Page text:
The Bottom Line (venue)
|Address||15 West 4th Street
Manhattan, New York City
|Opened||February 12, 1974|
The Bottom Line was a music venue at 15 West 4th Street between Mercer Street and Greene Street in the Greenwich Village neighborhood of Manhattan, New York City. During the 1970s and 1980s the club was a major space for small-scale popular music performances.
Owned by Allan Pepper and Stanley Snadowsky, the Bottom Line opened on February 12, 1974 and enjoyed a successful three-decade run, presenting major musical acts and premiering new talent. Bruce Springsteen played showcase gigs at the club and Lou Reed recorded the album Live: Take No Prisoners there. Harry Chapin held his 2000th concert at the Bottom Line in January 1981.
The Bottom Line hosted an extremely wide variety of music and musicians. Among the thousands who performed on its stage were Eric Clapton, Carl Perkins, Linda Ronstadt, The Police, Richard Marx, Prince, Daryl Hall & John Oates, Van Morrison, The Stone Poneys, Chuck Mangione, Emmylou Harris, Clinn Rippy, Neil Young, Barry Manilow, Laura Nyro, Loudon Wainwright III, New York Dolls, Lyle Lovett, The Electric Flag, Pat Martino, Todd Rundgren, Graham Parker, Stan Ridgway, Horslips, Dire Straits, Chris Hillman, Hawkwind, Dolly Parton, George Jones, Tracy Nelson, The Pointer Sisters, Betty Carter, Ravi Shankar, Ramones, Miles Davis, Gato Barbieri, Bill Evans, Charles Mingus, Mose Allison, Muddy Waters, Mike Bloomfield, Paul Butterfield, Ray Barretto, Peter Gabriel, Al Kooper, Tom Waits, Melvin Van Peebles, Neil Sedaka, Billy Joel, Suzi Quatro, Patti Smith, Flo & Eddie, Toots and the Maytals, Cheech & Chong, Tower of Power, Tim Hardin, Roger McGuinn, JJ Cale, The Meters, Greg Kihn Band, Ry Cooder, Southside Johnny & The Asbury Jukes, Sam & Dave, Asım Can Gündüz, The Ronettes, John Cale, Gong, Peter Bardens, The Violent Femmes and Michael Hedges.
The Bottom Line seated 400 people and had a no smoking policy, long before that restriction became New York City law. The Bottom Line employees considered each other family, some of whom had worked there for decades - such as bookkeeper Rose Singer. Rose was particularly beloved for treating all the people at the Bottom Line -- including, as might be imagined, many from backgrounds much removed from her own Jewish Orthodox practices -- like they were her own children, as she often peppered her conversation with Yiddish phrases and made them laugh when they heard this older Jewish lady from another generation belting out songs by the Beatles, Rolling Stones, and her beloved Meat Loaf.
In later years the club hosted In Their Own Words: A Bunch Of Songwriters Sittin' Around Singing, a series of performances with commentary organized and initially hosted by radio personality Vin Scelsa. Another staple was the annual Downtown Messiah, a reworking of Handel directed by Richard Barone. At Christmastime, musicians like Vernon Reid and David Johansen made The Messiah their own. The venue was also well known for annual New Year's Eve shows by The Turtles (often performing as Flo & Eddie). Another recurring event was The Beat Goes On, a show in which performers covered pop songs around a theme, such as Christmas songs, or songs from a given time period. That show presented performers including Fountains of Wayne, Richard Lloyd and Hedwig and the Angry Inch's John Cameron Mitchell. The Bottom Line was also the site, in April 1995, of four concerts by Joan Baez in which she collaborated with a number of female performers, including Dar Williams, Janis Ian, Mary Chapin Carpenter, The Indigo Girls and Mary Black, the results of which were recorded and released as the album Ring Them Bells.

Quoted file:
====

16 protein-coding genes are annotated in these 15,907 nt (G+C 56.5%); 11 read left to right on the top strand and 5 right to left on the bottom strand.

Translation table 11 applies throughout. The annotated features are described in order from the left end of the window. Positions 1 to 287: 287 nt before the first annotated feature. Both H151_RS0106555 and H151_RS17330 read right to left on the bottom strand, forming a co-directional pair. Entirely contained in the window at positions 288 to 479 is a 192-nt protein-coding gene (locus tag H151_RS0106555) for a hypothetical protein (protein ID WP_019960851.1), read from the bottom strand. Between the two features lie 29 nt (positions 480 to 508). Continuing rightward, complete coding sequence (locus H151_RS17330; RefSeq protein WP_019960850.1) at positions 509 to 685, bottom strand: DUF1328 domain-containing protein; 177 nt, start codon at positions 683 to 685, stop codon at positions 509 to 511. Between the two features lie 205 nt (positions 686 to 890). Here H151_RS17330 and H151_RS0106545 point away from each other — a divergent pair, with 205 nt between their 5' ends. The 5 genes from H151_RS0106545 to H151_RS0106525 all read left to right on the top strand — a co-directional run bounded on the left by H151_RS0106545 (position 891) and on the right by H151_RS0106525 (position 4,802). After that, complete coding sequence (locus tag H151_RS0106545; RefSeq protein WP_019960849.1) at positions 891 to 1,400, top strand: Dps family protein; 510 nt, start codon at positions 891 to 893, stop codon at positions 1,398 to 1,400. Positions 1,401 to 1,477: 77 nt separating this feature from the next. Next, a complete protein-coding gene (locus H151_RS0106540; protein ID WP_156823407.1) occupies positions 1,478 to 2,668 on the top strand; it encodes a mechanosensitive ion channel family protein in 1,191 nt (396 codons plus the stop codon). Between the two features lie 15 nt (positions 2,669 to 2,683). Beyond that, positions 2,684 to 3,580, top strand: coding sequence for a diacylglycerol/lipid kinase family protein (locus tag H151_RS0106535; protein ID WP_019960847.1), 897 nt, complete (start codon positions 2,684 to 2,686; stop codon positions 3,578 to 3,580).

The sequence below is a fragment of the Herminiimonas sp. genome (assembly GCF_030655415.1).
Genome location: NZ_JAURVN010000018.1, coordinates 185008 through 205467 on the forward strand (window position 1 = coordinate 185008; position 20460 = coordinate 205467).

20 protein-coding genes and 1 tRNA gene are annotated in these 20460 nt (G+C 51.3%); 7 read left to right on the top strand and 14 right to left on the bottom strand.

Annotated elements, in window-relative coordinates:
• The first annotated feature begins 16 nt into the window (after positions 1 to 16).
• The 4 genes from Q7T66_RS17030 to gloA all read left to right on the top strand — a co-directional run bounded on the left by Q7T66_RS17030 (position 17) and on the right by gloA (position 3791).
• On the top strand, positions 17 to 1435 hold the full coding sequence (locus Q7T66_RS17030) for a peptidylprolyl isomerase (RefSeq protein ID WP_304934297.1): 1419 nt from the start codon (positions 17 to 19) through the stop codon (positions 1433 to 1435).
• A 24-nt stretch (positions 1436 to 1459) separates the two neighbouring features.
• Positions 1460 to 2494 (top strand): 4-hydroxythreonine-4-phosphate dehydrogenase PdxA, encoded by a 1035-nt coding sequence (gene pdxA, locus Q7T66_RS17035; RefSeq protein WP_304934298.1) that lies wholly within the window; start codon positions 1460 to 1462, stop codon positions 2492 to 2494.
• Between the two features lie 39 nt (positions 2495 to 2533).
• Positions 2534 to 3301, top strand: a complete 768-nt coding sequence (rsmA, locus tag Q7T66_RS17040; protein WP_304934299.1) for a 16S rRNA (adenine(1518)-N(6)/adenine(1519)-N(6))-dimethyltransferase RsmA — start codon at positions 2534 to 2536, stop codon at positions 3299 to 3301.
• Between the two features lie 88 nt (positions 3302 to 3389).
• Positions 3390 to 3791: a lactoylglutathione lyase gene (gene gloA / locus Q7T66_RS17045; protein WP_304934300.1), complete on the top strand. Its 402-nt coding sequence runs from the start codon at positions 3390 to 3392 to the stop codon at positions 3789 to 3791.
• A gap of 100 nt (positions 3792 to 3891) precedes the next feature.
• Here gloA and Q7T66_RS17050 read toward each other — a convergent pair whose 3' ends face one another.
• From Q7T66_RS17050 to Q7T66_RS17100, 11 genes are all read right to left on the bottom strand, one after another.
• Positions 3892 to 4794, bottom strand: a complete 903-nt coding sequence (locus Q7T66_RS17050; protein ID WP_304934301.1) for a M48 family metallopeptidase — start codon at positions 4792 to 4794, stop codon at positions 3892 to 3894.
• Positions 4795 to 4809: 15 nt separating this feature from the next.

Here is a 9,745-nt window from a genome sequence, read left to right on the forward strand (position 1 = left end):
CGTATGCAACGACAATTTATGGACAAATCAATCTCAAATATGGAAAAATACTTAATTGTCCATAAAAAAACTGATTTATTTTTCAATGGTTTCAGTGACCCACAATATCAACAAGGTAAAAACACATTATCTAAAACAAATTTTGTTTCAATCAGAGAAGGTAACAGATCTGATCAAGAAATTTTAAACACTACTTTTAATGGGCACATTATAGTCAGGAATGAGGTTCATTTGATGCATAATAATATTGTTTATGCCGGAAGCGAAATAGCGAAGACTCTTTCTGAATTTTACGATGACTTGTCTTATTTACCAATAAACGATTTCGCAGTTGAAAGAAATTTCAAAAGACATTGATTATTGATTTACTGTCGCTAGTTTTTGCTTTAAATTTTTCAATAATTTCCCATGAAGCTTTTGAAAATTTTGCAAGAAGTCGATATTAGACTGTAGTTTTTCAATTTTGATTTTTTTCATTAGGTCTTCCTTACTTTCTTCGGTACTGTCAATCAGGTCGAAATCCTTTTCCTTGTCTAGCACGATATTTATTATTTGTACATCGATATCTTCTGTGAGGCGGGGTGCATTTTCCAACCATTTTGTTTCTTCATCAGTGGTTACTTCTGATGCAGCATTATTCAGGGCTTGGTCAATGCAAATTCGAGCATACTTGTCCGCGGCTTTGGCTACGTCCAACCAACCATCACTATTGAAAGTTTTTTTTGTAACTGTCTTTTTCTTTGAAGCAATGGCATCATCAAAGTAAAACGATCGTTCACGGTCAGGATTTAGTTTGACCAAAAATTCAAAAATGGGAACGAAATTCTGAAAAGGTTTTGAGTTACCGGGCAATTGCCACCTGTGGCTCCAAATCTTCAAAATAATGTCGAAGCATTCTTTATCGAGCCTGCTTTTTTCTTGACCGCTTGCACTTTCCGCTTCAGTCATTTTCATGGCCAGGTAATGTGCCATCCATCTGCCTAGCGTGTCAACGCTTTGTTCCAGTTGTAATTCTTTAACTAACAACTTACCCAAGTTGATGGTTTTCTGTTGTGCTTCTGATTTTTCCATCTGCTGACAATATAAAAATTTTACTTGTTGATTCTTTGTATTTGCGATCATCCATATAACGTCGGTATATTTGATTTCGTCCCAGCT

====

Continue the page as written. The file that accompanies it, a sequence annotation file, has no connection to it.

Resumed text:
The Bottom Line's cachet faded with time, and by 2003 the club was deeply in debt ($190,000 in back rent, plus several hundred thousand dollars in other expenses) and no longer bringing in large crowds. Its landlord, New York University (NYU), increased the rent to market level, which was beyond the club's ability to pay, and in a contentious negotiation the university threatened eviction. Fans Karen and Carmine DeMarco started a petition on their website in support of the club. Bruce Springsteen offered to pay the club’s back rent if NYU and the owners could settle on a lease. Sirius Satellite Radio offered the same, but rather than risk a takeover, Pepper and Snadowsky closed the club before they could be kicked out. The last Bottom Line show was on January 22, 2004, just shy of the club’s thirtieth anniversary. The building now houses NYU classrooms.
Pepper and Snadowsky attempted to find another venue to carry the Bottom Line name. The club's website, still provides the club's official history. From 2005 through 2011, the site was updated annually on February 12 (anniversary of the club's opening), with a letter detailing their current progress. In February 2007 they announced plans to release a box set of archival recordings on Koch Records. In 2011 they announced the box set was in "limbo" pending settling of performance rights issues, and the search was continuing for a new location. Snadowsky died in February 2013 from complications of diabetes. The site was not updated in February 2014.
Pepper holds recordings recordings of more than 1,000 shows and is releasing some of them in the Bottom Line Archive Series of his own Bottom Line Record Company.
- Bottom Line Corporate Website
- USA Today, "N.Y.'s famous Bottom Line gets reprieve", Oct 23, 2003.
- The Villager, "The Bottom Line tries to avoid end of the line", Oct 29, 2003.
- “CRITIC'S NOTEBOOK; The Bottom Line, a Place Where the Music Always Came First”, Jan 26, 2004
- Stanley Snadowsky, Nightclub Founder, Dies at 70 by Paul Vitiello, New York Times, March 2, 2013.